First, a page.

Eiffel inventor, Bertrand Meyer, gave an interview on artima recently. He makes reasonable points in the first two parts.
And then he mentions Eiffel (which he never fails to do).

I learned Eiffel in college a long time ago and it was quite an ordeal.  I
suspect the tools have improved quite a bit since then but the
language itself remains a puzzling mix of very questionable design choices for
an object-oriented languages, such as renaming imports and a syntax that will
make you miss C++.  A lot of these features made sense back then when we
didn’t know better and Java didn’t exist, but I would argue that by now, we have
a pretty good idea of which object-oriented concepts are sound and which ones
should stay in the realm of academia.  As far as I
can tell, Eiffel hasn’t really learned these lessons as of today, but that’s not
the point of this posting.

Eiffel is vastly different from the C++/Java family
of languages, and there are undoubtedly dozens of different things you could
discuss in such an interview, but instead, Bertrand tries to make the point that
assigning fields is evil:

For example, in just about every recent object-oriented language, you have
the ability, with some restriction, of directly assigning to a field of an
object: x.a = 1, where x is an object, a
is a field. Everyone who has been exposed to the basics of modern methodology
and object technology understands why this is wrong.

Well, no.  Just saying "everyone understands it’s wrong" is not going to
make it suddenly a reality.

Without even discussing whether this is a good point or not, reducing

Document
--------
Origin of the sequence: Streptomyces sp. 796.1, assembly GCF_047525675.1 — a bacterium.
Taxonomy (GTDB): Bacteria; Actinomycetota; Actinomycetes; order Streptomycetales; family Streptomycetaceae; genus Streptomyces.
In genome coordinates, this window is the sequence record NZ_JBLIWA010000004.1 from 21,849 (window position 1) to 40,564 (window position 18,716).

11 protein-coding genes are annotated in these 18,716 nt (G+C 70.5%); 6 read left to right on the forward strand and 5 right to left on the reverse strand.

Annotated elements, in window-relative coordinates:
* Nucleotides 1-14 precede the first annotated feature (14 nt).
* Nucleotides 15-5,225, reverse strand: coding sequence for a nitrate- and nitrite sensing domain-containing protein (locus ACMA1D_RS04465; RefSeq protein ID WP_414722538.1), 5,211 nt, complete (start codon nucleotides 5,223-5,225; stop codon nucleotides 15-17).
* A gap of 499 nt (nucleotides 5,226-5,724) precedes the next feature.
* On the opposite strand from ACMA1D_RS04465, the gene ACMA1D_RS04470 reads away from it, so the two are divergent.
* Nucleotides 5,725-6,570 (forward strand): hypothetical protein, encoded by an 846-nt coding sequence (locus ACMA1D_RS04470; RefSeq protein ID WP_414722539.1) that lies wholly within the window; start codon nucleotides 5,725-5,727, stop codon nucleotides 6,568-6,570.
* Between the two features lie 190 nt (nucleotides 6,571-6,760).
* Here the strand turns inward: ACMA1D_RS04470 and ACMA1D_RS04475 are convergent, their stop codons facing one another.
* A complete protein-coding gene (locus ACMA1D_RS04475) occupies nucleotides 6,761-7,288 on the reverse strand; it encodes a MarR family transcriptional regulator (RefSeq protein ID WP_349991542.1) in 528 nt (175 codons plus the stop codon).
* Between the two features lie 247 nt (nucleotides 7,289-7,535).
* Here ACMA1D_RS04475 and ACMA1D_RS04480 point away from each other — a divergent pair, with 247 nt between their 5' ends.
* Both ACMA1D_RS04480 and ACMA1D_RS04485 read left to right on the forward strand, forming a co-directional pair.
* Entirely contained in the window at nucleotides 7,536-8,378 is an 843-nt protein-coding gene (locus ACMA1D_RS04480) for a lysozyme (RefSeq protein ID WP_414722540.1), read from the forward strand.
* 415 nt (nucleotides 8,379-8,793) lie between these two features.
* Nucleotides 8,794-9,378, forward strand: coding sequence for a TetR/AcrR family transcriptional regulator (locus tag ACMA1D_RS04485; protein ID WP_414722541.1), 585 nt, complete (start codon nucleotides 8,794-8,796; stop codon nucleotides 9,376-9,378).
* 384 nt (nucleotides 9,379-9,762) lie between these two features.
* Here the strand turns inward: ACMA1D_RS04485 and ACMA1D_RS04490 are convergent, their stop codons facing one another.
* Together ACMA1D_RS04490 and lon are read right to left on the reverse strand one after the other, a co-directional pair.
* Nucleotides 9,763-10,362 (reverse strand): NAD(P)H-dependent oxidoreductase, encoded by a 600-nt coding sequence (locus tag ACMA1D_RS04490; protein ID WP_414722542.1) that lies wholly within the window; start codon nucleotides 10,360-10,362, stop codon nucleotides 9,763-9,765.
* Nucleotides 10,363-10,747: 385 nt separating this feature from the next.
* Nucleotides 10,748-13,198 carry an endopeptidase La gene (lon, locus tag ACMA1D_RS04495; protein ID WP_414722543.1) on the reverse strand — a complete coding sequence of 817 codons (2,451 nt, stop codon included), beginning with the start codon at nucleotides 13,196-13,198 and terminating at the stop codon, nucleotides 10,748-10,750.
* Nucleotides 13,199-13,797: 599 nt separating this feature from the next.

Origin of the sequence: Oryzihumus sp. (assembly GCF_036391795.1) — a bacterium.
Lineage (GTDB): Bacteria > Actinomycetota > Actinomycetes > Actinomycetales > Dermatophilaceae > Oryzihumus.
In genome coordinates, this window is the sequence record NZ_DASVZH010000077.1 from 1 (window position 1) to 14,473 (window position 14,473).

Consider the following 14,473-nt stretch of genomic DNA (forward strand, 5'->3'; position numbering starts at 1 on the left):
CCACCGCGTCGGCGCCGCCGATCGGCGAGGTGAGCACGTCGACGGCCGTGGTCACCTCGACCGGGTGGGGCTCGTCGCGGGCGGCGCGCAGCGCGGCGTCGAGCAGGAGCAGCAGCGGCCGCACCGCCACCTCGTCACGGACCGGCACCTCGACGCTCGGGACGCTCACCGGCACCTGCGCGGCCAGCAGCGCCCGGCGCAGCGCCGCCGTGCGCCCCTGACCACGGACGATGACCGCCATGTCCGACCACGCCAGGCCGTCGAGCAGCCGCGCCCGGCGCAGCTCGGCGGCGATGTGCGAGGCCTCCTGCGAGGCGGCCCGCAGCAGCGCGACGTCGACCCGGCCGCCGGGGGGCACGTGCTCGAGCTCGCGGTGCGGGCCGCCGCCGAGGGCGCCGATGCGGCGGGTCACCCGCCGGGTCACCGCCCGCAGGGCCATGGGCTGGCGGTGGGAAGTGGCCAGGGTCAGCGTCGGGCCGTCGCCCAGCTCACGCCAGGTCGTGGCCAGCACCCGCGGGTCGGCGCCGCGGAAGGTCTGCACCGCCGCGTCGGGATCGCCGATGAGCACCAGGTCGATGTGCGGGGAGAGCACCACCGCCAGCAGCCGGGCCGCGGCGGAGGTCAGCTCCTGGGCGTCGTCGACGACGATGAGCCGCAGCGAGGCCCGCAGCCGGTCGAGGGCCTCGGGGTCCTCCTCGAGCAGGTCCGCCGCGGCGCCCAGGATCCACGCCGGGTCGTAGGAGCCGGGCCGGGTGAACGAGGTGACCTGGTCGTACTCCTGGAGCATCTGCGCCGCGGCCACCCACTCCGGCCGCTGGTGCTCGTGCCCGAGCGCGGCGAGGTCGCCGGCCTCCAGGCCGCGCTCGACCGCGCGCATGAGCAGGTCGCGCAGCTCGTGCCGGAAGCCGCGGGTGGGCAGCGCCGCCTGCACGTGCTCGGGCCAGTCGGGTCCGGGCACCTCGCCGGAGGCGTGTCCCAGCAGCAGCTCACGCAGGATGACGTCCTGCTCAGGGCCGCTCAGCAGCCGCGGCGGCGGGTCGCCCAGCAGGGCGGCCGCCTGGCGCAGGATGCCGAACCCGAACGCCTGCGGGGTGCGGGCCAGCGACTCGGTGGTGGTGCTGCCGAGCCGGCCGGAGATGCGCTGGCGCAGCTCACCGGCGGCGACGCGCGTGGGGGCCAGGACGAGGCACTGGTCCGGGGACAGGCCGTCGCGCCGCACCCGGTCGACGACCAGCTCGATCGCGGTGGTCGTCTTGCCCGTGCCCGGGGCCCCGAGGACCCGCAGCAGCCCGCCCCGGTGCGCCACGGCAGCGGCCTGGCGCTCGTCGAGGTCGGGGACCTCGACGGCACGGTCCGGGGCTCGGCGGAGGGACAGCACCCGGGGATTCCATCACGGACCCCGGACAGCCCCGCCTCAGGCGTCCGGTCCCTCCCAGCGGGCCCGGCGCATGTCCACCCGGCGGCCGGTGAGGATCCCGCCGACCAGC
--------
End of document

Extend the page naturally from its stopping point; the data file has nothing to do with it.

most of the complexity of today’s software base to this simple concept is
laughable. And the quasi non-existence of Eiffel in the industrial world since
its inception (almost twenty years now) doesn’t seem to bother Bertrand Meyer at
all about the validity of the choices he made when he designed Eiffel.

Eiffel sports some very amusing archaisms, such as the absence of
overloading.  However, contrary to Ruby’s take on the subject, the
justification is worth a read (from the
FAQ):

Readability is also enhanced when overloading is not possible. With
overloading you would need to consider the type of the arguments as
well as the type of the target before you can work out which feature
is called. With multiple inheritance and dynamic binding this is
awkward for a compiler and error-prone for a human.

"awkward for a compiler"?  Now that’s a good one.  Code is code. 
It might be a difficult problem to tackle, but refusing to implement overloading
and choosing instead to support multiple inheritance of implementations makes me
wonder about the sanity of the ISE engineers.

Even now,
Bertrand Meyer is certainly still convinced that overloading is evil:

This kind of apparent short-term convenience buys a lot of long-term complexity,
because you have to find out in each particular case what exactly is the
signature of every variant of an operation.

Well, this is called a "paradigm shift".  And by the way, the
paradigm shifted at least ten years ago, and I can guarantee that by now, programmers are pretty much used
to read polymorphic overloaded methods.  Especially with modern IDE’s.

Besides, I happen to know for a fact the original motivation for leaving overloading out
of Eiffel (my teacher was a close friend of Bertrand Meyer).  Back then,
Eiffel was generating C, and overloading is not supported in C.  Of course,
it never stopped the original C++ compilers (cfront) from solving this problem,
but it looks like the ISE engineers have decided that this problem was too hard
for them.  And they haven’t revisited their choice since 1985.

Finally, one last gem:

“if it looks too good to be true, then it must not be true,” which is certainly the stupidest utterance ever proffered by humankind. This is the kind of cliche
we hear from many people, and it’s just wrong in the case of Eiffel.

Bertrand can rest assured: anyone who sees an Eiffel program for the first time will definitely not think “it’s too good to be true”.